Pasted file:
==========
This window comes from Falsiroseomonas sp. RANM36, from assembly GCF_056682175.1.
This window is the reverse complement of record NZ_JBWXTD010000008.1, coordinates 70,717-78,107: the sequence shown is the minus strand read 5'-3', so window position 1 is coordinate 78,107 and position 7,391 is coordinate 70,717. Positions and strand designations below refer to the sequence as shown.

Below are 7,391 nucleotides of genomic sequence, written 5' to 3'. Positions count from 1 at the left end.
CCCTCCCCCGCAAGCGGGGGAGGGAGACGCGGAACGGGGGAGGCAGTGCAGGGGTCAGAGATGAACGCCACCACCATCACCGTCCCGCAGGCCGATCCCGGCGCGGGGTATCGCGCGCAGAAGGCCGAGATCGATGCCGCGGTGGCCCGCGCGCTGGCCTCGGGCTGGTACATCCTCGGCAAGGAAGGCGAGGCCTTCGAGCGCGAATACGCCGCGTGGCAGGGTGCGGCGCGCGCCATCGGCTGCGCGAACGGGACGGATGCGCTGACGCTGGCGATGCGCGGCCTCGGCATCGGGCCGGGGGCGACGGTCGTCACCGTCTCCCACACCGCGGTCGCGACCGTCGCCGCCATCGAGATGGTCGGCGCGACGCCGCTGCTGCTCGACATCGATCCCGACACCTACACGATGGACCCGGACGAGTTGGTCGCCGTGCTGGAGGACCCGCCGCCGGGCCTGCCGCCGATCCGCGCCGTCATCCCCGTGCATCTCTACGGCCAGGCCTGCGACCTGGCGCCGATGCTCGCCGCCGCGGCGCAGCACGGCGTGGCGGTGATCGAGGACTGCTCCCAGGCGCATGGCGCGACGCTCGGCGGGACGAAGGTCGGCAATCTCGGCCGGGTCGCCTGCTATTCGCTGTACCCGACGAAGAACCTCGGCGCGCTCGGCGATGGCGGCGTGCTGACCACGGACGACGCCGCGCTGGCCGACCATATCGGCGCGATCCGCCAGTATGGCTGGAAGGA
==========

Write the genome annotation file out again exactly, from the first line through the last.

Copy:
This window comes from Falsiroseomonas sp. RANM36, from assembly GCF_056682175.1.
This window is the reverse complement of record NZ_JBWXTD010000008.1, coordinates 70,717-78,107: the sequence shown is the minus strand read 5'-3', so window position 1 is coordinate 78,107 and position 7,391 is coordinate 70,717. Positions and strand designations below refer to the sequence as shown.

Below are 7,391 nucleotides of genomic sequence, written 5' to 3'. Positions count from 1 at the left end.
CCCTCCCCCGCAAGCGGGGGAGGGAGACGCGGAACGGGGGAGGCAGTGCAGGGGTCAGAGATGAACGCCACCACCATCACCGTCCCGCAGGCCGATCCCGGCGCGGGGTATCGCGCGCAGAAGGCCGAGATCGATGCCGCGGTGGCCCGCGCGCTGGCCTCGGGCTGGTACATCCTCGGCAAGGAAGGCGAGGCCTTCGAGCGCGAATACGCCGCGTGGCAGGGTGCGGCGCGCGCCATCGGCTGCGCGAACGGGACGGATGCGCTGACGCTGGCGATGCGCGGCCTCGGCATCGGGCCGGGGGCGACGGTCGTCACCGTCTCCCACACCGCGGTCGCGACCGTCGCCGCCATCGAGATGGTCGGCGCGACGCCGCTGCTGCTCGACATCGATCCCGACACCTACACGATGGACCCGGACGAGTTGGTCGCCGTGCTGGAGGACCCGCCGCCGGGCCTGCCGCCGATCCGCGCCGTCATCCCCGTGCATCTCTACGGCCAGGCCTGCGACCTGGCGCCGATGCTCGCCGCCGCGGCGCAGCACGGCGTGGCGGTGATCGAGGACTGCTCCCAGGCGCATGGCGCGACGCTCGGCGGGACGAAGGTCGGCAATCTCGGCCGGGTCGCCTGCTATTCGCTGTACCCGACGAAGAACCTCGGCGCGCTCGGCGATGGCGGCGTGCTGACCACGGACGACGCCGCGCTGGCCGACCATATCGGCGCGATCCGCCAGTATGGCTGGAAGGA